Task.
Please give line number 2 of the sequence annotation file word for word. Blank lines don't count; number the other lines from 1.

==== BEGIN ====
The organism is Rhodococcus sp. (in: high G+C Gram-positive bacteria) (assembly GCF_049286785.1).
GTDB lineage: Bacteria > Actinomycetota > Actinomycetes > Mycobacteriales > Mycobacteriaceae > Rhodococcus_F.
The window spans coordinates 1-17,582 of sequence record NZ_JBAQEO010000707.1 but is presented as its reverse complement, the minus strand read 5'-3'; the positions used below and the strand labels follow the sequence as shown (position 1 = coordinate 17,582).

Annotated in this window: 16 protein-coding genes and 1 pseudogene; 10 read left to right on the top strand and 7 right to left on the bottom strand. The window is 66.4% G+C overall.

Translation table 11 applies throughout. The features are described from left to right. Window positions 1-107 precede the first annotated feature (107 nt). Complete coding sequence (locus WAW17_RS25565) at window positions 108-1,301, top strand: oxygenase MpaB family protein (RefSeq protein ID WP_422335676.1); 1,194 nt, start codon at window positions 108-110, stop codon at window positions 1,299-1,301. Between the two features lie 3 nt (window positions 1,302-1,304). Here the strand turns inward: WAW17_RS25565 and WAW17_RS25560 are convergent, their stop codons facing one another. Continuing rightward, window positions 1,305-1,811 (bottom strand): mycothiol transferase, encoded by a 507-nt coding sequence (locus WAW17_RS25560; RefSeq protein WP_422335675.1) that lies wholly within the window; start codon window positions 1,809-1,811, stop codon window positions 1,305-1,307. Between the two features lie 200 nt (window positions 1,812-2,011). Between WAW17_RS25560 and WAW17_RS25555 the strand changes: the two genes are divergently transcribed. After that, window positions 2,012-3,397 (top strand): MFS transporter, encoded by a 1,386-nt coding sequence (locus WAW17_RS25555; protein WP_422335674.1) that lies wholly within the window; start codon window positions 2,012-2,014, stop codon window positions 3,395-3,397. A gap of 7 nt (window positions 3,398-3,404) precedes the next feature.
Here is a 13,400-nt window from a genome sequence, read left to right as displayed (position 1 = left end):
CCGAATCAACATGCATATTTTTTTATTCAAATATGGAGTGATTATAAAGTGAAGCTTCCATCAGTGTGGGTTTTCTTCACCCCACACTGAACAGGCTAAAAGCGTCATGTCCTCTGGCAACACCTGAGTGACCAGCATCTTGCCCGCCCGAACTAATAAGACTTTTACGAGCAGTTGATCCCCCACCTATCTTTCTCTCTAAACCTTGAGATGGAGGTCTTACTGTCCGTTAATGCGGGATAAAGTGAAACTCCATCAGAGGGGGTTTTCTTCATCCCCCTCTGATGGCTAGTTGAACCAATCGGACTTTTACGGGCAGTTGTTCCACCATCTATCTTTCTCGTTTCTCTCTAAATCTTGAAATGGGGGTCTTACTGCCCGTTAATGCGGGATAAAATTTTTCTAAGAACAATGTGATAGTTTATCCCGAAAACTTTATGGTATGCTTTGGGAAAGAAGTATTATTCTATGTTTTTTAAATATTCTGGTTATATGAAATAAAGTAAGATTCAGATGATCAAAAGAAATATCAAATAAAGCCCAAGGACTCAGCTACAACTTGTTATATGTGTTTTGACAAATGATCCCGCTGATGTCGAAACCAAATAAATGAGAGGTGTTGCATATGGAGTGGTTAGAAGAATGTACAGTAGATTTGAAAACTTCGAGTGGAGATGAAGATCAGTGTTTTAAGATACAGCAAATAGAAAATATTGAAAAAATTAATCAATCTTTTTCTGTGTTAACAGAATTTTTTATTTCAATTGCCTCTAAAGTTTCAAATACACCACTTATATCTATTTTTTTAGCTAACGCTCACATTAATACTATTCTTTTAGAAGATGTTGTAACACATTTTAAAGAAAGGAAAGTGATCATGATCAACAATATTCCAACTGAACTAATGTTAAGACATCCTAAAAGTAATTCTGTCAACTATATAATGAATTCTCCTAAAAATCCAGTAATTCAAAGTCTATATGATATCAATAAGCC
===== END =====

GTDB lineage: Bacteria > Actinomycetota > Actinomycetes > Mycobacteriales > Mycobacteriaceae > Rhodococcus_F.